Kitchener-Waterloo

Local Afghan-Canadians worry about family abroad, question resettlement program

As thousands of citizens try to flee Afghanistan that has been largely seized by the Taliban, local Afghans are working to help their loved ones.

Many parts of Afghanistan have been seized by the Taliban

Afghan people sit along the tarmac as they wait to leave the Kabul airport Monday, after a stunningly swift end to Afghanistan's 20-year war. Thousands of people mobbed the airport, trying to flee the country. (Wakil Kohsar/AFP/Getty Images)

Members of the Afghan community with ties to the Waterloo region are scrambling to help ensure the safety of loved ones in Afghanistan.

"Right now, it's worrisome, but we pray for the best," said Moska Jamali, who has extended family in the Jalalabad region.

Thousands of citizens are desperately trying to flee Afghanistan, which has been largely seized by the Taliban. Crowds gathered on the tarmac of the capital of Kabul's international airport Monday in search of a way out. U.S. officials say seven people died after clinging onto an American military jet that was taking off.

"It's heartbreaking," said Jamali. "It makes me sit at home and count my blessings, but it's one of those things where, me being at home, having a car I can ride, a fridge full of food … it just makes me feel guilty that they can't share the same feelings as I can," added Jamali, a member of the Afghan Student Association of Waterloo.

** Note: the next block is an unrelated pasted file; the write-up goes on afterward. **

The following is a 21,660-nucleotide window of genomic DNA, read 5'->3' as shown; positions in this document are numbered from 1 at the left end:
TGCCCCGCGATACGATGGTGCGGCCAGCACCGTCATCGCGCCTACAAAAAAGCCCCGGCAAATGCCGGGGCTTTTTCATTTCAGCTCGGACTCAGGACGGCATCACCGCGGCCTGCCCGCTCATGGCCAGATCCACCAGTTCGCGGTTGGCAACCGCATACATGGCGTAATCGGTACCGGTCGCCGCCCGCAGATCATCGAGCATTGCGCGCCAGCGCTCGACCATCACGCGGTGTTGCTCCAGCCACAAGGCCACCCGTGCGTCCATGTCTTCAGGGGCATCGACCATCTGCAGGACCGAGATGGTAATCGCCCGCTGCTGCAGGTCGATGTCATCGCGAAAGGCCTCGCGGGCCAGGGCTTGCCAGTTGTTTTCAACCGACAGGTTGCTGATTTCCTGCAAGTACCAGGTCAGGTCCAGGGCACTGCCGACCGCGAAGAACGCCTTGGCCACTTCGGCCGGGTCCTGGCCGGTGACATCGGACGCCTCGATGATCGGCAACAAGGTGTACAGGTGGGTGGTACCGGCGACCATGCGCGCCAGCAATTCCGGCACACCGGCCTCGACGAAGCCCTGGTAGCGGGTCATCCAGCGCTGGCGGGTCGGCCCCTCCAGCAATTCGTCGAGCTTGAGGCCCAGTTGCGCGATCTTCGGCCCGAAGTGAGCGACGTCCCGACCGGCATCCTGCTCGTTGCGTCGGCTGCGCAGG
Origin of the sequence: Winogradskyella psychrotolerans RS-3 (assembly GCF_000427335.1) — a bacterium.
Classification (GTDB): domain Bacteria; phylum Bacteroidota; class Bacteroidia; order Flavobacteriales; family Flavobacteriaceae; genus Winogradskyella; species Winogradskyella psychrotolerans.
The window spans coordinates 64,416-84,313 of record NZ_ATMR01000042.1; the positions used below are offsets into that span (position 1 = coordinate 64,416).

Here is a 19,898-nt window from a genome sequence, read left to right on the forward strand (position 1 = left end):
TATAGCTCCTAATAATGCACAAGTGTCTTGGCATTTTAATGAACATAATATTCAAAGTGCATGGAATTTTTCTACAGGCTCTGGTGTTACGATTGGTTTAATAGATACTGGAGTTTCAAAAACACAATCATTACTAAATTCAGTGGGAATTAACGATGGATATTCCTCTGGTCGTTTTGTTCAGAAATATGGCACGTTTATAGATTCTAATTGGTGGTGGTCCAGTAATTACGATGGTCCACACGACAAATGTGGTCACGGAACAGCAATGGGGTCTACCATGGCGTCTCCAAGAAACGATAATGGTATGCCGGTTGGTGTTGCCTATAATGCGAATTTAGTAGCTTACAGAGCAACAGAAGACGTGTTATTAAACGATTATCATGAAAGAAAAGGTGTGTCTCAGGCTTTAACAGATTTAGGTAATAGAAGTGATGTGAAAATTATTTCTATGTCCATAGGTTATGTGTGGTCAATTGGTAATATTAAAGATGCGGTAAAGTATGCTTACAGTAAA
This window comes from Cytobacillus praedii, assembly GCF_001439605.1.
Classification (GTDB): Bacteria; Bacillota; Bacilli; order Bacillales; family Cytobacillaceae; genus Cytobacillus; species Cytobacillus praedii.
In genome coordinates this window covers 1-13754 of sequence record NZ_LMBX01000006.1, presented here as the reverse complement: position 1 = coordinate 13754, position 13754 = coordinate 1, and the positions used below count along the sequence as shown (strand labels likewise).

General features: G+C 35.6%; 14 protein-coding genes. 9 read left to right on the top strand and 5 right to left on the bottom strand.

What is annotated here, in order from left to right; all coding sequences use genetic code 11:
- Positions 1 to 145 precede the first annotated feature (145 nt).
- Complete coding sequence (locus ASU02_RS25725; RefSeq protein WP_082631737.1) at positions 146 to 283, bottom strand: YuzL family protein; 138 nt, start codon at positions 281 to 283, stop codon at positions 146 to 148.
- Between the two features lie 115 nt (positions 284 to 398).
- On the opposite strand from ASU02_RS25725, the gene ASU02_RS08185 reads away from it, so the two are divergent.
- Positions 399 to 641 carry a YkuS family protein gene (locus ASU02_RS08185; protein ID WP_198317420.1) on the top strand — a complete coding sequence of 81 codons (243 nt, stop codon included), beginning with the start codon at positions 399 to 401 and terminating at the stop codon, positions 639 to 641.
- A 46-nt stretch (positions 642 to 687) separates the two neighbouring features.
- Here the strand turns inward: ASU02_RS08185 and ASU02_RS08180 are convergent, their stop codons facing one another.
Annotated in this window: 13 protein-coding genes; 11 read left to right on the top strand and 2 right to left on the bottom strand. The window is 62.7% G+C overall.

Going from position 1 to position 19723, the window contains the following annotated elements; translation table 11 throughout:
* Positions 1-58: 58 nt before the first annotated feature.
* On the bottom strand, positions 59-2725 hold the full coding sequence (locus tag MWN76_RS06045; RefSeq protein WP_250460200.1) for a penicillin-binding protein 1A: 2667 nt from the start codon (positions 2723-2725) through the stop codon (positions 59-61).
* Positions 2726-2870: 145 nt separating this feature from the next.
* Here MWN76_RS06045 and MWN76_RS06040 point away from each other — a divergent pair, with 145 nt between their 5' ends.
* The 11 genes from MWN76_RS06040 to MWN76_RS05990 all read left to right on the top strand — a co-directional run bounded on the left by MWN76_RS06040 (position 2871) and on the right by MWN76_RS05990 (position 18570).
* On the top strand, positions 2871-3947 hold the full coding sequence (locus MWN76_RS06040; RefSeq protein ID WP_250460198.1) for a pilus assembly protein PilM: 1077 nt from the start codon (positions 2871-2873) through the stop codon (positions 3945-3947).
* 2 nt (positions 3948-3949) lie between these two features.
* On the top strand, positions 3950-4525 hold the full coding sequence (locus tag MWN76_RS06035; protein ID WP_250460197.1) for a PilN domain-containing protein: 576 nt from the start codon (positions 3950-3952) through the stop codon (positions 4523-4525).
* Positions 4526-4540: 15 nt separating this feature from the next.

In Canada, the government expanded a special program for Afghan citizens. It announced last week it would accept up to 20,000 vulnerable Afghan nationals to Canada.

However, Jamali said the program is exclusionary, and she's not the only one expressing concern over the government's commitment.

Resettlement program

The resettlement program is for people who fall under two categories:

  • Afghan nationals and their families who have a relationship with the Canadian government.
  • Vulnerable citizens outside Afghanistan, including women leaders, human rights advocates, members of the LGBTQ community, journalists, immediate family members of people in Canada and extended family of previously resettled interpreters.

Jamali said associated requirements are hard to meet for some people.

Moska Jamali, a member of the Afghan Student Association of Waterloo, says she is worried about family in Afghanistan. (Submitted by Moska Jamali)

"Especially considering most Afghan citizens are in a place where they don't have the money or the status," she said. "Canada is trying to help, which is nice and all, but … their help is still so qualification based."

Sheha Akbari, who also represents the association, said it has been challenging to find information online about the special program for vulnerable Afghan citizens. On the government's website, it says more details will be shared about the program once they become available.

"This shows a lack of follow-through and seriousness from the Canadian government," said Akbari, who is demanding full transparency from the government about details of the program, especially regarding the eligibility of people currently in Afghanistan. 

The government said the program is for those who have fled the country or are in the process of fleeing it, but an online statement suggests the special program for vulnerable Afghans is for nationals outside the country.

Immigration Canada did not respond to a request for comment in time for publication

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